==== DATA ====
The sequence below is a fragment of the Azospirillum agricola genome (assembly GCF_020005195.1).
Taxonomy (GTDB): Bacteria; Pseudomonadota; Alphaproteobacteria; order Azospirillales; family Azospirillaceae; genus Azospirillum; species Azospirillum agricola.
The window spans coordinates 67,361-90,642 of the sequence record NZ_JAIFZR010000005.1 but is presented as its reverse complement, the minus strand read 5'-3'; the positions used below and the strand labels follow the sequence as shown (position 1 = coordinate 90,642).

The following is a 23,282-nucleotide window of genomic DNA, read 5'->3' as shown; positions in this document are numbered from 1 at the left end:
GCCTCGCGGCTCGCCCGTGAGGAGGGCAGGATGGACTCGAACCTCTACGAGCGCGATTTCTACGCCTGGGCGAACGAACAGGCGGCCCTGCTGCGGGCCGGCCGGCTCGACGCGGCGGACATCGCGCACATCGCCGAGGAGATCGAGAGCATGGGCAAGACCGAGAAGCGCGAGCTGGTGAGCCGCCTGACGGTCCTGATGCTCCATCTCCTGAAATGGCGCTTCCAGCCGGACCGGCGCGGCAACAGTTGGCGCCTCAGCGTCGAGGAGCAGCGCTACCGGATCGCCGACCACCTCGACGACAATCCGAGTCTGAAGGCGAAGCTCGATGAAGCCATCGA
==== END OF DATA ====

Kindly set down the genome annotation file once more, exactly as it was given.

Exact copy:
The sequence below is a fragment of the Azospirillum agricola genome (assembly GCF_020005195.1).
Taxonomy (GTDB): Bacteria; Pseudomonadota; Alphaproteobacteria; order Azospirillales; family Azospirillaceae; genus Azospirillum; species Azospirillum agricola.
The window spans coordinates 67,361-90,642 of the sequence record NZ_JAIFZR010000005.1 but is presented as its reverse complement, the minus strand read 5'-3'; the positions used below and the strand labels follow the sequence as shown (position 1 = coordinate 90,642).

The following is a 23,282-nucleotide window of genomic DNA, read 5'->3' as shown; positions in this document are numbered from 1 at the left end:
GCCTCGCGGCTCGCCCGTGAGGAGGGCAGGATGGACTCGAACCTCTACGAGCGCGATTTCTACGCCTGGGCGAACGAACAGGCGGCCCTGCTGCGGGCCGGCCGGCTCGACGCGGCGGACATCGCGCACATCGCCGAGGAGATCGAGAGCATGGGCAAGACCGAGAAGCGCGAGCTGGTGAGCCGCCTGACGGTCCTGATGCTCCATCTCCTGAAATGGCGCTTCCAGCCGGACCGGCGCGGCAACAGTTGGCGCCTCAGCGTCGAGGAGCAGCGCTACCGGATCGCCGACCACCTCGACGACAATCCGAGTCTGAAGGCGAAGCTCGATGAAGCCATCGA